Per Mike Shirilla, Production Scheduler, “The demands of the plan in terms of inventory management may be at variance with the demands of the schedule in terms of actually achieving the plan – especially when it comes to managing capacity. For example, each of the finishing lines can have set up times of approximately one hour, plus or minus 30 minutes. It is therefore clearly advantageous to have a degree of product batching to minimize changeover times and optimize plant and human resources, but this may not be ideal from a smooth planning perspective.”

Hoffmann adds, “It’s a matter of balance. A lot of our processes are interdependent. So, if demand for one SKU slows down, this can affect others, so we need to be able to tweak the rules that determine the sequencing balance of maintaining production and inventory efficiency.”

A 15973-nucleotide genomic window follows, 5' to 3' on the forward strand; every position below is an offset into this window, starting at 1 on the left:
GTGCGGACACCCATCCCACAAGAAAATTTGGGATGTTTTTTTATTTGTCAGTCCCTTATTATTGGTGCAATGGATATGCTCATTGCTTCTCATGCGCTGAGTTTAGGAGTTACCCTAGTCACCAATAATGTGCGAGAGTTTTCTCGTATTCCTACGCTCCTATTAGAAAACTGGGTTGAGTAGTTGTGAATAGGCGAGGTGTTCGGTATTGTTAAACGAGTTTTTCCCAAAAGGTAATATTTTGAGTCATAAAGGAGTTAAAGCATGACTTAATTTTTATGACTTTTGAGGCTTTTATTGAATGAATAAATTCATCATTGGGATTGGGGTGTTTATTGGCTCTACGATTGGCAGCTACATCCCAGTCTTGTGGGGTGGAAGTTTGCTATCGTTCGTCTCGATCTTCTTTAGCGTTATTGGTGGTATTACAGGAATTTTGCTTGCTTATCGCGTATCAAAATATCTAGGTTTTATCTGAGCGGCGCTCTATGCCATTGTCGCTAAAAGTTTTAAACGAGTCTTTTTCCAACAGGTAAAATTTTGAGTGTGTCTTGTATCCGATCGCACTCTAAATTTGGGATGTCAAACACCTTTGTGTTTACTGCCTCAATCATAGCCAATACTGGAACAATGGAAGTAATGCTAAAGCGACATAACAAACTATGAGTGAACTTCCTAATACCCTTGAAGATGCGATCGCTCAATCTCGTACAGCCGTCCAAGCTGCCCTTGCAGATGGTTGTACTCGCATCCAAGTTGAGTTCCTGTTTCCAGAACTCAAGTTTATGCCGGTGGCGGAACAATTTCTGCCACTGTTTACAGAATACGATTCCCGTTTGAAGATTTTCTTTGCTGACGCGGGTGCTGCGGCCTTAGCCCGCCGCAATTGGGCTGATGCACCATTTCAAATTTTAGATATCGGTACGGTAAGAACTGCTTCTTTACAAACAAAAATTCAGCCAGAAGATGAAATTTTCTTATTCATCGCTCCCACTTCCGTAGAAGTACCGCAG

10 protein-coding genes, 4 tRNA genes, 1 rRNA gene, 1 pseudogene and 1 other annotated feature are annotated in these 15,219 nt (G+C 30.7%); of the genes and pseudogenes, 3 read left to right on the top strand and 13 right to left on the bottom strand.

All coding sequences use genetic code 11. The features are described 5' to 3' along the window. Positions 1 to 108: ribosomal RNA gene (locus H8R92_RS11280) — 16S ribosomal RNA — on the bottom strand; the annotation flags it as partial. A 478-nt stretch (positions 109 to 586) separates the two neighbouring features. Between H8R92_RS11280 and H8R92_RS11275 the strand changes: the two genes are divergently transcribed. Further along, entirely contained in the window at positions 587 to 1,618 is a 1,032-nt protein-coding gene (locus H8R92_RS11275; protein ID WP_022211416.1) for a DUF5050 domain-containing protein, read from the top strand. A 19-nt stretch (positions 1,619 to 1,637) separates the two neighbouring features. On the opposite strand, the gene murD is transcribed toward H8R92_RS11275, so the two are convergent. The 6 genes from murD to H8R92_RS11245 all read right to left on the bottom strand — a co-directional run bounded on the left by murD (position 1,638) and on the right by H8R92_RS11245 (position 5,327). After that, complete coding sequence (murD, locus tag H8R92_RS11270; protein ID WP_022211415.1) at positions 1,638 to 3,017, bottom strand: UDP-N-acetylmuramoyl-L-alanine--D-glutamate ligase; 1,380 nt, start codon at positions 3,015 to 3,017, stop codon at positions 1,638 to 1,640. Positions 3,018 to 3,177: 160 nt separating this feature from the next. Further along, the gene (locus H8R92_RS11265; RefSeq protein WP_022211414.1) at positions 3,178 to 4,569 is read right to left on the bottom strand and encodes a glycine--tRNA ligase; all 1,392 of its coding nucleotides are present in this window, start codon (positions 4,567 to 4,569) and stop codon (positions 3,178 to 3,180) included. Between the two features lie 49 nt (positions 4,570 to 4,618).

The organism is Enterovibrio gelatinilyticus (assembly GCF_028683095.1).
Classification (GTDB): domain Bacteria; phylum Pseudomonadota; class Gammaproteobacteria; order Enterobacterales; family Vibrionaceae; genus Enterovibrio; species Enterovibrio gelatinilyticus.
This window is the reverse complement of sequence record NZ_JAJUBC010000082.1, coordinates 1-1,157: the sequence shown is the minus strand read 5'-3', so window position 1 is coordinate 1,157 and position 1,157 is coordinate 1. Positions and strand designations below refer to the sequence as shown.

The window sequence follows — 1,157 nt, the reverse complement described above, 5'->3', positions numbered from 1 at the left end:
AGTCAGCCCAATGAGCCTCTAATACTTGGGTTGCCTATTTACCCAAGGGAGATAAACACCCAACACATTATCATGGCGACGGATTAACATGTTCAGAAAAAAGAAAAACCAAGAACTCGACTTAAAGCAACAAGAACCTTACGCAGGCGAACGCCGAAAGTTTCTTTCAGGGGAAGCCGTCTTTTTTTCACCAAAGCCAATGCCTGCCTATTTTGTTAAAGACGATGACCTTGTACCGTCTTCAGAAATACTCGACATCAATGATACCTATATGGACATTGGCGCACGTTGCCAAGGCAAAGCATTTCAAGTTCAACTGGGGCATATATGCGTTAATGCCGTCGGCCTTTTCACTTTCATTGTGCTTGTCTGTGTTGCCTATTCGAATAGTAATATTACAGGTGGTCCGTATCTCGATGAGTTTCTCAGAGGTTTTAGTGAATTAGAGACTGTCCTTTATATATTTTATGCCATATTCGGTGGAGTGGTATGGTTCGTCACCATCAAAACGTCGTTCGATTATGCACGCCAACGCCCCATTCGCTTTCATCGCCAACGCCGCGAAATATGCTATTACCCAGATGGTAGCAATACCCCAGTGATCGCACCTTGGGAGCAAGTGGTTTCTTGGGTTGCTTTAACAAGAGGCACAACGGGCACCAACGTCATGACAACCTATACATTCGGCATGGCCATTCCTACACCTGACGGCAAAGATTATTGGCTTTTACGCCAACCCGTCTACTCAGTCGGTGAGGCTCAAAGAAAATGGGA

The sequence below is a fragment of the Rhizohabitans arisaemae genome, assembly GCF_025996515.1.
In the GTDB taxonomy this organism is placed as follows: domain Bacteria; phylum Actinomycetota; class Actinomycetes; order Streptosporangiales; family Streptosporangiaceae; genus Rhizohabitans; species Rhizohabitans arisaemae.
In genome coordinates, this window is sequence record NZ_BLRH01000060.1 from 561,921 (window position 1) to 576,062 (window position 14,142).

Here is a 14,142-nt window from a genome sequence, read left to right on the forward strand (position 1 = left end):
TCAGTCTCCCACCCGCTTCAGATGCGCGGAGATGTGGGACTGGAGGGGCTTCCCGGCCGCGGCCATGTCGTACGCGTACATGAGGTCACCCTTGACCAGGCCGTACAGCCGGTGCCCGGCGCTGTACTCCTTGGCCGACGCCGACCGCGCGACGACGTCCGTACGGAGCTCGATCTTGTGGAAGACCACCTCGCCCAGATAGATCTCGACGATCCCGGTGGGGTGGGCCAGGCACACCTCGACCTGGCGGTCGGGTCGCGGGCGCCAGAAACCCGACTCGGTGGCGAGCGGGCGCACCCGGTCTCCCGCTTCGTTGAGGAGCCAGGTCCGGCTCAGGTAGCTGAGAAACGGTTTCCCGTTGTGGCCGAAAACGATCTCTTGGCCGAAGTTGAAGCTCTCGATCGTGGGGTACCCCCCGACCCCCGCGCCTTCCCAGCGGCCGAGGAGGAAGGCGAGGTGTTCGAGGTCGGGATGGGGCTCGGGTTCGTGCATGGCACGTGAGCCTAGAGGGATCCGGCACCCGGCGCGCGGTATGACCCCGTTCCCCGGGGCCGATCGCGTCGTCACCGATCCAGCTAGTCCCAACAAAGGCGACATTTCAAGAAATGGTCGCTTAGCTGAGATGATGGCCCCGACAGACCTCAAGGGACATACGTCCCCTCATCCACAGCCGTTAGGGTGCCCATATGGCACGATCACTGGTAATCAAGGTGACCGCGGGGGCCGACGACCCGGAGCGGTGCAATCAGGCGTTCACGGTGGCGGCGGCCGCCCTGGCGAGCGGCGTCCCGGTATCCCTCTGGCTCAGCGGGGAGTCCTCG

This tension also exists at a general business level as Shirilla explains. “A good example would be the scenario where we have lots of smaller orders coming through while also having a lot of long-term larger production required from our forecast. We can either manufacture these smaller orders and potentially disrupt the smoothness of flow, or we could even outsource some of the smaller orders and maintain this flow.”


Prior to the company’s investment in Siemens Preactor for Advanced Planning and Scheduling (APS), the process was handled by two separate spreadsheets without utilizing the company’s existing Enterprise Resource Planning (ERP) system.